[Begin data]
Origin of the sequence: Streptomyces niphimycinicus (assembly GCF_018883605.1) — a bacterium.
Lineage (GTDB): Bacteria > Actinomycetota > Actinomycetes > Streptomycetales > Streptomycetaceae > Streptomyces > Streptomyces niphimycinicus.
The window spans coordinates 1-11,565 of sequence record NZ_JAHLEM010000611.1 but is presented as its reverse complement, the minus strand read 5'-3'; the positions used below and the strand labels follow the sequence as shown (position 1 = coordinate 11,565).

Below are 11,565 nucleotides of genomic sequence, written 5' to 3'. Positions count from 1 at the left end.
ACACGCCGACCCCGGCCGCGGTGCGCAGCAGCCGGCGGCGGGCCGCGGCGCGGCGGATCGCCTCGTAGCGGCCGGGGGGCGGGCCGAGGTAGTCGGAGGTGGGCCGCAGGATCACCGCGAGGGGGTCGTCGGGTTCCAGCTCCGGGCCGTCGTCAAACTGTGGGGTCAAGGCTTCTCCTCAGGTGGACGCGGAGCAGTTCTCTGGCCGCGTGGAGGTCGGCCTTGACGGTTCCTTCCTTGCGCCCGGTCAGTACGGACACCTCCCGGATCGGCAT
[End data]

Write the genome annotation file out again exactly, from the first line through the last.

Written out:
Origin of the sequence: Streptomyces niphimycinicus (assembly GCF_018883605.1) — a bacterium.
Lineage (GTDB): Bacteria > Actinomycetota > Actinomycetes > Streptomycetales > Streptomycetaceae > Streptomyces > Streptomyces niphimycinicus.
The window spans coordinates 1-11,565 of sequence record NZ_JAHLEM010000611.1 but is presented as its reverse complement, the minus strand read 5'-3'; the positions used below and the strand labels follow the sequence as shown (position 1 = coordinate 11,565).

Below are 11,565 nucleotides of genomic sequence, written 5' to 3'. Positions count from 1 at the left end.
ACACGCCGACCCCGGCCGCGGTGCGCAGCAGCCGGCGGCGGGCCGCGGCGCGGCGGATCGCCTCGTAGCGGCCGGGGGGCGGGCCGAGGTAGTCGGAGGTGGGCCGCAGGATCACCGCGAGGGGGTCGTCGGGTTCCAGCTCCGGGCCGTCGTCAAACTGTGGGGTCAAGGCTTCTCCTCAGGTGGACGCGGAGCAGTTCTCTGGCCGCGTGGAGGTCGGCCTTGACGGTTCCTTCCTTGCGCCCGGTCAGTACGGACACCTCCCGGATCGGCAT